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The aim of this text is to set up a certain number of elements which may serve as the foundation for a phenomenological interpretation of weightiness; in other words, a characterisation of the phenomena of gravity and weight as they appear and are meaningful for an individual in his daily, “pre-reflexive” relation with the world. Although the thoughts presented here are primarily philosophical in nature, we invoke a set of observations which derive from empirical science, in particular psychology, in order to support the chain of reasoning. We will first show, on the basis of a number of results from experimental psychology, that the “weight” of an object that is being manipulated is spontaneously evaluated/perceived by the individual on the basis of the effort that is required to lift it; and that the amplitude of the effort that must be furnished in order to produce a given level of force is itself proportional to the maximal force that the individual is capable of producing. This leads us to propose an initial phenomenological characterisation of weightiness. We then seek to identify the structures which, on the part of the perceiving subject, make it possible for something like “weight” to become manifest. Two main ideas become patent. On one hand, “weight” can be understood as one of the ways by which an individual can make his world intelligible, by referring the object he is manipulating to the latitude of his capacity to act, in other words to the purchase he has on the object. On the other hand, since a weight is not something that one can see but something one has to bear, something which can only be perceived by taking charge of it, only a perceiver who is able to relate to himself as to a finite power, a being who is perpetually exhausted, will have the requisite conformation for encountering something like “weight” – in order to open up a world where weightiness reigns.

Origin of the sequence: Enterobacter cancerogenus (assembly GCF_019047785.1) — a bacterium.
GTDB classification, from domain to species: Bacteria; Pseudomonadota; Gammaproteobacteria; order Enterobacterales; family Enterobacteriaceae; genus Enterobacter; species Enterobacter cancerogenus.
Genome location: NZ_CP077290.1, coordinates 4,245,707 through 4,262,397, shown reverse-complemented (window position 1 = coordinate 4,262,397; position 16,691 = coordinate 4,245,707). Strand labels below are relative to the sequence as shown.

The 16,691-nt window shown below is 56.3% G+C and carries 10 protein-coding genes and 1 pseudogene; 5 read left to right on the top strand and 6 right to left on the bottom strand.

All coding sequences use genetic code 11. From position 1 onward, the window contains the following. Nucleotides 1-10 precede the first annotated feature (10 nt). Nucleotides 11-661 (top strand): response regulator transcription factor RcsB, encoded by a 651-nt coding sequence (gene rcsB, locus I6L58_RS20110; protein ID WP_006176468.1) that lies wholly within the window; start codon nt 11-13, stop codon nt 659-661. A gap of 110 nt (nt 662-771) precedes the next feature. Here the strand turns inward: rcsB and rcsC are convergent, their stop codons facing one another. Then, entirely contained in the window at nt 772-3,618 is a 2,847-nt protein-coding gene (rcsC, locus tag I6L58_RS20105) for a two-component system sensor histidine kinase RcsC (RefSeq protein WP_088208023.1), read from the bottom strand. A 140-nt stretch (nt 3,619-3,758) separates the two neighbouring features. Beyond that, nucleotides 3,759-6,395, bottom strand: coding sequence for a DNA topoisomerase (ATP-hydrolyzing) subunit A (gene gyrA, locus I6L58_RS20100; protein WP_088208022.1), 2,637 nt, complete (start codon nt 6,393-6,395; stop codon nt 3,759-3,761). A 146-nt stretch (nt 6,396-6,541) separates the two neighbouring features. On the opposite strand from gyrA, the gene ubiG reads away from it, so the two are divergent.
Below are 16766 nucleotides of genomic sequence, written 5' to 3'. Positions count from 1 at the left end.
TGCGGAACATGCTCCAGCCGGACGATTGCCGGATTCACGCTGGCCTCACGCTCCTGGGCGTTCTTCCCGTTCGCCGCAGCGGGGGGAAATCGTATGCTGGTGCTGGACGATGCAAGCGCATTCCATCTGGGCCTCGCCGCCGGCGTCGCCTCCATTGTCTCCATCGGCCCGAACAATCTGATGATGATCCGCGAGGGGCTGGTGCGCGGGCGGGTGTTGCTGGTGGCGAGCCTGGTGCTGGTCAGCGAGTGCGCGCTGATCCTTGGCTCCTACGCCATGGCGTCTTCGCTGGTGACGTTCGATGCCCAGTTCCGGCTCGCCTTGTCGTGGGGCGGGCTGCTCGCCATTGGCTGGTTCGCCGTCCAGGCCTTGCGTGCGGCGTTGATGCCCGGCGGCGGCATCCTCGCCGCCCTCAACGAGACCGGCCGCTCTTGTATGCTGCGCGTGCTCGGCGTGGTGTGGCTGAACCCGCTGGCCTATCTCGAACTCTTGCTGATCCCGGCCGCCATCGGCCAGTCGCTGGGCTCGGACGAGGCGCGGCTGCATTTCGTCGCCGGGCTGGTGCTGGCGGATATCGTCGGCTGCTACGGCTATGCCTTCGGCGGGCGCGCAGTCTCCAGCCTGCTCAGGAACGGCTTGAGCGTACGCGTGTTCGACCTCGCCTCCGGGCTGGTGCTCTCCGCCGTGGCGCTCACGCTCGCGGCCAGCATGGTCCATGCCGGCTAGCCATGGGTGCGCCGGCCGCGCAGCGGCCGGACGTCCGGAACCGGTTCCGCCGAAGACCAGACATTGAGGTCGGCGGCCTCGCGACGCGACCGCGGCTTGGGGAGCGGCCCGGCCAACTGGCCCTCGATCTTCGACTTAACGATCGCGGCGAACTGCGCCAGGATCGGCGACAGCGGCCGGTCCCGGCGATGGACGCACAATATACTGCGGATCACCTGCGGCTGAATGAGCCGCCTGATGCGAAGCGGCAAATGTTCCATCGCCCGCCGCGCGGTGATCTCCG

Pour citer cet article :Declerck Gunnar (2010/1-2). Elements for a Phenomenological Interpretation of Weightiness. In Steiner Pierre & Stewart John (Eds), Philosophy, Technology and Cognition, Intellectica, 53-54, (pp.401-432), DOI: 10.3406/intel.2010.1191.